While the novel 2010 balances many of Clarke's futuristic and philosophical ideas with a good story it, like the original, is hard to transfer into a visual medium.  Stanley Kubrick did it by concentrating on the visuals over the story and immersing the viewer in the world of 2001.  Peter Hyams, on the other hand, sought to make a more normal, mainstream movie.  The problem is that, while there is some suspense when it comes to figuring out how to escape Jupiter's orbit and be able to have enough fuel to return to Earth, there is no villain to provide conflict.  That worked in the book; HAL was redeemed, what happened to Bowman was somewhat explained.  But, without an antagonist, there doesn't seem to be anything motivating the characters in the film until Bowman contacts Floyd. 

The other unfortunate thing is that the movie alters or ignores some of the more interesting parts of the book, or makes unnecessary changes.  One is hinting that whoever is behind the Monolith created life on Europa between the time Discovery arrived in the Jovian system and the arrival of the Leonov.  In the novel there is already life, as even back in the early 1980s, after seeing the pictures that the Voyager probes sent back of Europa, it was theorized that a liquid ocean existed beneath the ice, possibly powered by the moon's core or kept in a liquid state by pressure and tidal forces.  Although we have not found proof yet, it is taken for granted that there is at least some kind of life existing in Europa's ocean.  

The other major problem is that Bowman is underused.  He is important for a significant portion of the novel in making observations for the builders of the Monolith on human progress.  There is also a problem with the ending, which comes off a little too hippie-ish, where in the book it was a lot more ominous.  As Clarke's Odyssey books go on the Monolith aliens became much less a sign of hope and peace and more of a Lovecraftian force that humans could never hope to understand.  Of course the Cold War tensions in both the book and the movie vanished in the early 1990s, but that's hardly the worst thing that has aged badly - that, of course, being that we are probably a century or so away at this point from manned missions to the gas giants.  Also, the grand finale, which was a theory bandied about in the 1970s and 1980s, has largely been dismissed in recent years because of new scientific findings.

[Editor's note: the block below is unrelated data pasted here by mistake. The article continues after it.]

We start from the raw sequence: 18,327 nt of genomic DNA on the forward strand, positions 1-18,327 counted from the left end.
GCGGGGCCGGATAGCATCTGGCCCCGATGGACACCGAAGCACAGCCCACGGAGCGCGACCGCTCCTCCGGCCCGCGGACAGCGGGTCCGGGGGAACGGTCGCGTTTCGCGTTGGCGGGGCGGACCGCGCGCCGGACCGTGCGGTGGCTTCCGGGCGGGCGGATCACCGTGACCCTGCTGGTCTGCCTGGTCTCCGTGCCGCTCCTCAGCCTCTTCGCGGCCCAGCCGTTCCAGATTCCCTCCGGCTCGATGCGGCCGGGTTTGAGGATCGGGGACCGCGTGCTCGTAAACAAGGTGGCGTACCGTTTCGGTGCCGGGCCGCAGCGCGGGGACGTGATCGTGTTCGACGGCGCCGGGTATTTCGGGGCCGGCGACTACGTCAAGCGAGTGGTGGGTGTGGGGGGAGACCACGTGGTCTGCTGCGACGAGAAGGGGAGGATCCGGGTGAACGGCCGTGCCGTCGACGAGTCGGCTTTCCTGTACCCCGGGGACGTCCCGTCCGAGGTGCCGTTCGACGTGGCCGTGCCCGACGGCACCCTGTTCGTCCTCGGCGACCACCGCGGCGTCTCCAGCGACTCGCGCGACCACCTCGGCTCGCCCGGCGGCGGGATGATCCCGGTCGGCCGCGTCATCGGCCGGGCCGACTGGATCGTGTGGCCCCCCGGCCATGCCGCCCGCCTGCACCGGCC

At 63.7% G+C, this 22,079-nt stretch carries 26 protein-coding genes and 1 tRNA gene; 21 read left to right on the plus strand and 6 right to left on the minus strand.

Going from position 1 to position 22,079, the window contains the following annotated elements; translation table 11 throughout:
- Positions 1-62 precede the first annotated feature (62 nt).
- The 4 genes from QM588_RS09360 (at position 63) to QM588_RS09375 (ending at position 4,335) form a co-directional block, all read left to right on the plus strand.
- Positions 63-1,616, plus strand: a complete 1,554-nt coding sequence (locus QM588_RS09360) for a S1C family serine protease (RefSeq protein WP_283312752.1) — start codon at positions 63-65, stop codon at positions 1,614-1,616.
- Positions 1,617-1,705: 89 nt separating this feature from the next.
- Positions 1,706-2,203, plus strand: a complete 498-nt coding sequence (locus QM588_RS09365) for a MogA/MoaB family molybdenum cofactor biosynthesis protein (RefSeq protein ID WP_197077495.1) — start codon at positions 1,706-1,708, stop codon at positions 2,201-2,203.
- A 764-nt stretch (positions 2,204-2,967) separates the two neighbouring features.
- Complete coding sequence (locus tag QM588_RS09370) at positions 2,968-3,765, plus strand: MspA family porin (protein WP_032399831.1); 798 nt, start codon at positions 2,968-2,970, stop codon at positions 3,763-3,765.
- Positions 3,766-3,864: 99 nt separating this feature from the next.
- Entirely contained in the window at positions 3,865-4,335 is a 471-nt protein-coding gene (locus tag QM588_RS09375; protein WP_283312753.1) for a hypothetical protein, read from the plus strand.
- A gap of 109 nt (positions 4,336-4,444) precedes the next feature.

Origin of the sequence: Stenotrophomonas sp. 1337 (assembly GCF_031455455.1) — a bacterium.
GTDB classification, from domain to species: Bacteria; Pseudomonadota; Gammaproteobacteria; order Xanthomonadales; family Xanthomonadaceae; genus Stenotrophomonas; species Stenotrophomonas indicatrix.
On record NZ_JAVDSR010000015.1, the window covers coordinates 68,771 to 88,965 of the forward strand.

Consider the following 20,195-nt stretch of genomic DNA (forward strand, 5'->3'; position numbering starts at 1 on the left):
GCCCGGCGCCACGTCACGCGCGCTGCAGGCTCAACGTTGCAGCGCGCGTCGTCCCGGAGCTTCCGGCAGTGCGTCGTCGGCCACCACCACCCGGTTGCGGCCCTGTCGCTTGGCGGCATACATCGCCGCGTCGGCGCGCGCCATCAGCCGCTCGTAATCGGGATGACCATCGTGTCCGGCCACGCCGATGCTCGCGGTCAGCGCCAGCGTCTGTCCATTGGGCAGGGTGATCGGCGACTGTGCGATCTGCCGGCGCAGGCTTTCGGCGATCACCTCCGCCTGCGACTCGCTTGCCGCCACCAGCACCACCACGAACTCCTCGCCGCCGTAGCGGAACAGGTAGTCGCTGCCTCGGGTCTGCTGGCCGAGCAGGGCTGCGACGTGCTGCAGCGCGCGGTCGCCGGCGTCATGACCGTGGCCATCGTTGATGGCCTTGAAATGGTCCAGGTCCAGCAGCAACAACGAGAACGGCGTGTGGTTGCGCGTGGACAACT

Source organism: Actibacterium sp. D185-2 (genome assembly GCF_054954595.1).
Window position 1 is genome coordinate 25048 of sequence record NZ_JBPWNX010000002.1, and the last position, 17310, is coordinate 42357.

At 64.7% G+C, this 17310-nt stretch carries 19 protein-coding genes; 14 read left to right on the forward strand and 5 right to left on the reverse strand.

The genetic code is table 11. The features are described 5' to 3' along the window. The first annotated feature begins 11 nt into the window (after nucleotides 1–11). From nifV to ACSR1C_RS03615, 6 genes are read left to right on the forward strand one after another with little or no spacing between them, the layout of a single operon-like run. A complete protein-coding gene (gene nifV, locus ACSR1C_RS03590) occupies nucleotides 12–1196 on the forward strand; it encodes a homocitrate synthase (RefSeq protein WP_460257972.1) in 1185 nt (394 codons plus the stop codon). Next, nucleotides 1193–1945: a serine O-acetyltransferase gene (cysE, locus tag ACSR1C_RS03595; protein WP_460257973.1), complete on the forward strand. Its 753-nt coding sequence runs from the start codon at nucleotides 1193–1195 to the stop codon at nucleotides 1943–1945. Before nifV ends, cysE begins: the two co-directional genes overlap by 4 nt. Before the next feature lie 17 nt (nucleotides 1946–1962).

Where the movie does work is in the performances.  Roy Scheider breathes some life into what was originally a dull character meant to give exposition in the first book and film, while Bob Balaban and John Lithgow are great as usual.  This was Helen Mirren's first major feature film, and perhaps because she is part Russian she was able to come off less as a stereotype.  I can say that about the rest of the actors playing the Russian crew as well, as they are not cartoon characters for once, but more a professional crew having to operate with three civilians in tow.

The effects are largely well-done, even though I personally think that those in 2001 have stood the test of time much better.  It is an interesting film, and it is good to have some answers about what happened without completely explaining everything.  Still, 2010: The Year We Make Contact is so rooted in the actual 1980s that, other than a curiosity, it doesn't connect with anyone over a decade past when the events were supposed to happen.  It is amazing the hope, with such primitive technology, authors and filmmakers had for the future, when we're only just starting things up again with what we have now. 

2010: The Year We Make Contact (1984)
Time: 116 minutes
Starring: Roy Scheider, Helen Mirren, John Lithgow, Bob Balaban
Director: Peter Hyams